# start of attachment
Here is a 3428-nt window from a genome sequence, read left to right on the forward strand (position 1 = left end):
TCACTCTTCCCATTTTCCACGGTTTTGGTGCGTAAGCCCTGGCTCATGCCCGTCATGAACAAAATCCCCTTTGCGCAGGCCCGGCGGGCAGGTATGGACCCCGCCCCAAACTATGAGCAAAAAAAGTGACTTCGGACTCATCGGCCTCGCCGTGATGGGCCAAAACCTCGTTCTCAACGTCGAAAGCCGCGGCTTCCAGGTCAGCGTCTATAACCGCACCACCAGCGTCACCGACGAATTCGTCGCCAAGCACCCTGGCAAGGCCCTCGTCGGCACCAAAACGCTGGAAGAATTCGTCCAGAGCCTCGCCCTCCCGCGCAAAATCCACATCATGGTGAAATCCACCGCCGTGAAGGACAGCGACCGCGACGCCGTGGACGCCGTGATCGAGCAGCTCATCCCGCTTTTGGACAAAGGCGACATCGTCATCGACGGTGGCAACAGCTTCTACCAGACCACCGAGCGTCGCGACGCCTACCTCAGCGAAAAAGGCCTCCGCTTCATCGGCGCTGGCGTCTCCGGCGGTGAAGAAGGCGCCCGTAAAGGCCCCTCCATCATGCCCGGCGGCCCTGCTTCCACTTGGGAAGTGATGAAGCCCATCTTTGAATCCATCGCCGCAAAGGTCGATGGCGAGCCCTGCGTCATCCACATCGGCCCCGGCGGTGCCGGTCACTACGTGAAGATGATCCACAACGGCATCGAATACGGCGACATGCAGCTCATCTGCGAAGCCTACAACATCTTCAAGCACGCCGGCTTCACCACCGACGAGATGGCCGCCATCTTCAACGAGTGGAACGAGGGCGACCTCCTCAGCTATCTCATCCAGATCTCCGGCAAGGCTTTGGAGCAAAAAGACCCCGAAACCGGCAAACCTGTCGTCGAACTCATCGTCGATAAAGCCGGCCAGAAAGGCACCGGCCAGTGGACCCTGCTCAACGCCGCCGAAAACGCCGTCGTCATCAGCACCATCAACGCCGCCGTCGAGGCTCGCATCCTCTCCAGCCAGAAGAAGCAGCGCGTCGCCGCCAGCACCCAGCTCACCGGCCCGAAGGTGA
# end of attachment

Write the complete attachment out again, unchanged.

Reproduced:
Here is a 3428-nt window from a genome sequence, read left to right on the forward strand (position 1 = left end):
TCACTCTTCCCATTTTCCACGGTTTTGGTGCGTAAGCCCTGGCTCATGCCCGTCATGAACAAAATCCCCTTTGCGCAGGCCCGGCGGGCAGGTATGGACCCCGCCCCAAACTATGAGCAAAAAAAGTGACTTCGGACTCATCGGCCTCGCCGTGATGGGCCAAAACCTCGTTCTCAACGTCGAAAGCCGCGGCTTCCAGGTCAGCGTCTATAACCGCACCACCAGCGTCACCGACGAATTCGTCGCCAAGCACCCTGGCAAGGCCCTCGTCGGCACCAAAACGCTGGAAGAATTCGTCCAGAGCCTCGCCCTCCCGCGCAAAATCCACATCATGGTGAAATCCACCGCCGTGAAGGACAGCGACCGCGACGCCGTGGACGCCGTGATCGAGCAGCTCATCCCGCTTTTGGACAAAGGCGACATCGTCATCGACGGTGGCAACAGCTTCTACCAGACCACCGAGCGTCGCGACGCCTACCTCAGCGAAAAAGGCCTCCGCTTCATCGGCGCTGGCGTCTCCGGCGGTGAAGAAGGCGCCCGTAAAGGCCCCTCCATCATGCCCGGCGGCCCTGCTTCCACTTGGGAAGTGATGAAGCCCATCTTTGAATCCATCGCCGCAAAGGTCGATGGCGAGCCCTGCGTCATCCACATCGGCCCCGGCGGTGCCGGTCACTACGTGAAGATGATCCACAACGGCATCGAATACGGCGACATGCAGCTCATCTGCGAAGCCTACAACATCTTCAAGCACGCCGGCTTCACCACCGACGAGATGGCCGCCATCTTCAACGAGTGGAACGAGGGCGACCTCCTCAGCTATCTCATCCAGATCTCCGGCAAGGCTTTGGAGCAAAAAGACCCCGAAACCGGCAAACCTGTCGTCGAACTCATCGTCGATAAAGCCGGCCAGAAAGGCACCGGCCAGTGGACCCTGCTCAACGCCGCCGAAAACGCCGTCGTCATCAGCACCATCAACGCCGCCGTCGAGGCTCGCATCCTCTCCAGCCAGAAGAAGCAGCGCGTCGCCGCCAGCACCCAGCTCACCGGCCCGAAGGTGA